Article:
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RANGELY I Last week’s Spring Creek fire, which burned 1,349 acres, all in Rio Blanco County, was caused by a human act.
“We have determined it was a human cause,” said Lynn Barclay, fire mitigation/education specialist for the Bureau of Land Management office in Craig and public information officer for the interagency group Northwest Colorado Fire Management Unit. “However, the investigation isn’t complete yet. I don’t have the details at this time, but it wasn’t a natural start. I’ve been told it could be a couple of weeks off (before the investigation is completed).”
The fire, located 18 miles southeast of Rangely, is 90 percent contained. “There is as complete a fire perimeter as is going to be built,” Barclay said. “The last 10 percent is comprised of cliff face and downed power lines. That last 10 percent is too unsafe to send firefighters in, but the cliff face is also a natural barrier. Sometimes (the fire) runs out of vegetation or fuel to burn, or it runs up to rocks or other natural barriers, or the weather changes. There’s no 100 percent guarantee, but we feel confident that it is secure. By Saturday evening, they felt they had it fully contained as much as they could.”
“We are in the process of accessing damages,” said Dick Welle, general manager of White River Electric Association of Meeker. “Several of our 138KV transmission structures in the western system are destroyed. Preliminary estimates could reach $500,000, and repairs could take several months.”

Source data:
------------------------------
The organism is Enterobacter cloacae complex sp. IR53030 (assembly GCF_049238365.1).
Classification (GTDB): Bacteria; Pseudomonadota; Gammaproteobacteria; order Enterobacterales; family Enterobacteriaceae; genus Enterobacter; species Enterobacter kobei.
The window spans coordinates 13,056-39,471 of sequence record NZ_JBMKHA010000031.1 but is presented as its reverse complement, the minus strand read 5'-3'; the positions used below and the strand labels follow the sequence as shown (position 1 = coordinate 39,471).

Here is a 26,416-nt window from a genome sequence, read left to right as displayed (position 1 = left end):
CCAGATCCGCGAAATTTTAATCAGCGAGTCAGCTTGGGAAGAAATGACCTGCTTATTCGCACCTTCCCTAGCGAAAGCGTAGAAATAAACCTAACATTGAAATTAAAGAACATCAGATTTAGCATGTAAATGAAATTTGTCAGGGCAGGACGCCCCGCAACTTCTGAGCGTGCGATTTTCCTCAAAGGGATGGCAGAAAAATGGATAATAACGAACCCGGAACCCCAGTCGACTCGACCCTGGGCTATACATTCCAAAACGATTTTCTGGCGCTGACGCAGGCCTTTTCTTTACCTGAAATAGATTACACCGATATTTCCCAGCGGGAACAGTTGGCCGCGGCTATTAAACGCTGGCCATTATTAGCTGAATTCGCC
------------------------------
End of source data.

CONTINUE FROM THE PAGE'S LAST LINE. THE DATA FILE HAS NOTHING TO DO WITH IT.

Barclay said the fire will continue to be monitored. “The crews have been demobilized, but we will do reconnaissance flights, so we’ll be monitoring from the air. That’s a pretty good way to assess what’s going on down on the ground,” she said.
A local incident management team was mobilized to manage the fire. Nearly 150 people were involved either in fighting the fire or as support personnel and included Rio Blanco County, Rangely Fire Department, U.S. Forest Service, BLM and Colorado State Forest Service.
The fire started July 28 in a canyon bottom on the East Fork of Spring Creek, on private land, and then burned on to BLM public land.
“I don’t know exactly how the cost will fall out on this,” Barclay said. “It depends on the jurisdiction of the fire. I would hate to guess (what will happen).”
Barclay said Spring Creek was the biggest fire so far this season in the area, as far as land involved.